Final Project: The Rectangular Keep Castle in the Evolution of England’s Castle Architecture


This series of posts aims to focus on the evolution of the castle design in the early medieval ages. In particular, this project will focus on the place of the rectangular keep (or donjon) design in the evolution. More specifically, I will focus on rectangular keeps in England during the eleventh century through the twelfth century. I will briefly describe the (1) a precursor to the castle in England, (2) the motte-and-bailey design, (3) how William the Conqueror brought it with him to England, (4) the transition from the motte-and-bailey to the rectangular keep, (5) the basics of the rectangular keep’s design, (6) the strategic advantages associated with the keep design, (7) an early example of this design, (8) a later example of this design, and (9) the transition from the rectangular keep design to the concentric castle design.  I hope to investigate the various factors driving this evolution, such as the advantages and disadvantages of each design during both transitions and the circumstances of the time period that drove the change.

My interest in this topic arises from a few factors. First, my grandfather fervently claims that we are direct descendants of William the Conqueror. While I have yet to investigate whether the research my family has done on this topic is accurate, it was enough to get me interested in the Norman invasion. Second, I have been fortunate enough to actually visit England and see a handful of castles. It just so happens that two of the castles I visited were keeps. When I found out that English castles were strongly connected with the Norman invasion, it seemed as if two of my interests were surprisingly compatible, and I was curious to learn more.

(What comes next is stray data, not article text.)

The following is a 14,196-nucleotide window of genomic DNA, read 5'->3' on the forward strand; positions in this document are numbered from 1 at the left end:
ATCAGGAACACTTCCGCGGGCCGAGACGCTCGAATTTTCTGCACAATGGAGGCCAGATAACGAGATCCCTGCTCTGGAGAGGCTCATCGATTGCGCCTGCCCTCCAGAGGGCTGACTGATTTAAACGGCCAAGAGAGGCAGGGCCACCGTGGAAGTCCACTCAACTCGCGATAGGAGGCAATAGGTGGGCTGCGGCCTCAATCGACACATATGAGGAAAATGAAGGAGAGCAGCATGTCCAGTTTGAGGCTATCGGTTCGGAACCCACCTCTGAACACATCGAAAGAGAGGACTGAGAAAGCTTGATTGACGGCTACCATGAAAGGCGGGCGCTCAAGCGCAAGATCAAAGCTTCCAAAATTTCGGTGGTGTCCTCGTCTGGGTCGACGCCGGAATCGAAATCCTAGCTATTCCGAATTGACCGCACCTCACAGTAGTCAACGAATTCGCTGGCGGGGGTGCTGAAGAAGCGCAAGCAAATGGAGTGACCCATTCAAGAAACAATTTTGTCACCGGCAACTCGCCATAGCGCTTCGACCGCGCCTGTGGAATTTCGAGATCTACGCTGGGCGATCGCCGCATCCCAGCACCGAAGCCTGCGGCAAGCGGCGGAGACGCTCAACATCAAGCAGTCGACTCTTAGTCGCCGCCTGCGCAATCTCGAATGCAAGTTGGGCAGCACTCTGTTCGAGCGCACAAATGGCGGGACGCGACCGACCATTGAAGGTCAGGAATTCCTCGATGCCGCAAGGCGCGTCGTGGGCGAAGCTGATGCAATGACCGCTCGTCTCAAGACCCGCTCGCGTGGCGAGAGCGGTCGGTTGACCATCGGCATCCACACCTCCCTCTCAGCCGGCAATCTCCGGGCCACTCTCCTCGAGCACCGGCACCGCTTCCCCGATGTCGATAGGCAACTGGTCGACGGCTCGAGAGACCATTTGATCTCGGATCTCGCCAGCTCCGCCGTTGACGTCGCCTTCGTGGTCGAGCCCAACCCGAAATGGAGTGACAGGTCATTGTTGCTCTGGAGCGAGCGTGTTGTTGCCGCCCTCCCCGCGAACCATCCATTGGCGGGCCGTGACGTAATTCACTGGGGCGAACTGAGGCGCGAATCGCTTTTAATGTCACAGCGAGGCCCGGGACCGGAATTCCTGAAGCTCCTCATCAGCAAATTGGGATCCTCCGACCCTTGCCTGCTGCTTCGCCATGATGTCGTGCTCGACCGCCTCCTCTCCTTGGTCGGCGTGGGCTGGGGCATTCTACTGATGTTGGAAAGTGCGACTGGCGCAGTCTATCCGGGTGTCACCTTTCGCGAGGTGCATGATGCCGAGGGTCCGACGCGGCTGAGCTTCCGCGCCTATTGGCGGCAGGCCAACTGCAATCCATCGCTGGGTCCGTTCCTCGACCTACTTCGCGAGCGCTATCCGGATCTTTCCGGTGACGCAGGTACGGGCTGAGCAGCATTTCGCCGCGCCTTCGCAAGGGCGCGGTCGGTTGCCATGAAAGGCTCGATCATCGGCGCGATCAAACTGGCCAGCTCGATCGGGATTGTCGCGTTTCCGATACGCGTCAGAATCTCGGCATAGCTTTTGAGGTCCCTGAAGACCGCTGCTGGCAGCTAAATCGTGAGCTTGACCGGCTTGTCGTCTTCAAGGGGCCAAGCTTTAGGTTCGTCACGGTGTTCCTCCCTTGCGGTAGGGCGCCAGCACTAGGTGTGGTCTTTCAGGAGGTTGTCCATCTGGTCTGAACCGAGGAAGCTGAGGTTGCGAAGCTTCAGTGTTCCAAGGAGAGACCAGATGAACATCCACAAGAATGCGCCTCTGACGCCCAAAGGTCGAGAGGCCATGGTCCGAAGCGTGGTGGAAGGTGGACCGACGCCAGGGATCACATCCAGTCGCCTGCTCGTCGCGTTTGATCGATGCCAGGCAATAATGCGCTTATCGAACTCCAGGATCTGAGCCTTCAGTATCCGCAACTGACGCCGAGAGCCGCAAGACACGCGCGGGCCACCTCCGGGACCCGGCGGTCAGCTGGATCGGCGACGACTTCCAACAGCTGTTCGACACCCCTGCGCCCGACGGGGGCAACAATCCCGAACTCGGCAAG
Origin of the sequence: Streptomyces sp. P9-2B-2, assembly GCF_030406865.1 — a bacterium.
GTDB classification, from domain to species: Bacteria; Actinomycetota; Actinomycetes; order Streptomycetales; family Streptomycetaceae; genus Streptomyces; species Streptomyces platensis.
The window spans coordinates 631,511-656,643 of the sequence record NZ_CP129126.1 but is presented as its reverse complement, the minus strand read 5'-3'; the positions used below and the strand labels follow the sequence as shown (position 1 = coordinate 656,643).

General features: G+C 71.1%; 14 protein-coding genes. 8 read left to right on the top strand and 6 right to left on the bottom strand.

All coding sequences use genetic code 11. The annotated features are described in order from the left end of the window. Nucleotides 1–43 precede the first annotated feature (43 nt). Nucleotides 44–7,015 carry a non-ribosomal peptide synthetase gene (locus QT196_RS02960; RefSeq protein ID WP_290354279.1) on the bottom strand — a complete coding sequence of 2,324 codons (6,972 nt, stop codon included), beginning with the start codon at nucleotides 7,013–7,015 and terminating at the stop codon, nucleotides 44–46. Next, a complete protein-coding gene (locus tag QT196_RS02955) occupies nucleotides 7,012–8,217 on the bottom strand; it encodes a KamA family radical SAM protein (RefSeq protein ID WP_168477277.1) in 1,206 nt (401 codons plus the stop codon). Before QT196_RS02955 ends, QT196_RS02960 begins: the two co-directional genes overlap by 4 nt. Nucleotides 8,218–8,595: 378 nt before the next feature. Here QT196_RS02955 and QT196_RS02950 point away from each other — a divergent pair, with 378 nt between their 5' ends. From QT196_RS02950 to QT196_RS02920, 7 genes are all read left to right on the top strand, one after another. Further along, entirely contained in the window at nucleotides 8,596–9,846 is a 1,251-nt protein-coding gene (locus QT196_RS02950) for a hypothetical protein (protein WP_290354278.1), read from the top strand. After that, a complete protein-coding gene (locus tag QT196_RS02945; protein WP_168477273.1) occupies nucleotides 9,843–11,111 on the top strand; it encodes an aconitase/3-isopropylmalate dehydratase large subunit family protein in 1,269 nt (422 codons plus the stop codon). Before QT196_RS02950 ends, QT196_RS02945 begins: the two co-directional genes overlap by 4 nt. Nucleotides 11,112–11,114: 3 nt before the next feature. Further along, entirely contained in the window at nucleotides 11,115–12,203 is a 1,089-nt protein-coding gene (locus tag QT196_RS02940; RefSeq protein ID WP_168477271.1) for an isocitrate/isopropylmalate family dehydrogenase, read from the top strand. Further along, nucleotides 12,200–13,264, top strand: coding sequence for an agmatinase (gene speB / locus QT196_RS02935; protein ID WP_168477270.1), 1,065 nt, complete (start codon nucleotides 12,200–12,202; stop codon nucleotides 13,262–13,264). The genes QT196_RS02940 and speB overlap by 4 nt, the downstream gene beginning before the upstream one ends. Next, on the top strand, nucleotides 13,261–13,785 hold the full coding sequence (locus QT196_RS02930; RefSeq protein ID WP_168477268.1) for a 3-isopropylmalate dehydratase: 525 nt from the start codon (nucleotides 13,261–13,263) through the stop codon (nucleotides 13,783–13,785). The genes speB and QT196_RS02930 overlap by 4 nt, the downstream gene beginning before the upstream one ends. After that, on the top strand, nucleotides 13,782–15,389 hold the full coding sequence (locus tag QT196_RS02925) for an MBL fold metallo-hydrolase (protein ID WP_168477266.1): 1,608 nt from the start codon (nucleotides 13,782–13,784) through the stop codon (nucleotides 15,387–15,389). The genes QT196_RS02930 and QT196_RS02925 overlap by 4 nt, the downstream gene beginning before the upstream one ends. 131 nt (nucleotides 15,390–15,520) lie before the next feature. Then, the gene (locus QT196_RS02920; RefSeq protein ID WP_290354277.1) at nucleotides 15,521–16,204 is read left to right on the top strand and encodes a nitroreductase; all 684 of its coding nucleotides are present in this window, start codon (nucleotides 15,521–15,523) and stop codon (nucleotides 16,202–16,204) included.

Overall, I found it very interesting. The fact that the castle was a Norman import was unexpected, but I did enjoy learning how the castle was involved in England’s various power struggles. The fact that I had been lucky enough to see two types of these rectangular keeps in person made the topic seem much less abstract and engaging. I really enjoyed it and, truth be told, might have gone a bit overboard!

My project consists of a series of posts. Due to the fact that my project follows a timeline they should probably be read in order.

  1. Hill forts: the Unintentional Foundation of Many Castles
  2. The Motte-and-Bailey Castle: the Castle Precursor to the Keep
  3. William the Conqueror Introduces the Castle to England
  4. The Transition of the Motte-and-Bailey to the Rectangular Keep (Donjon)
  5. The Rectangular Keep’s Usual Design
  6. The Siege Practicality of the Rectangular Keep
  7. White Tower: the Early “Prototype”
  8. Dover Keep: One of the Last British Keeps
  9. The Transition Away From the Keep

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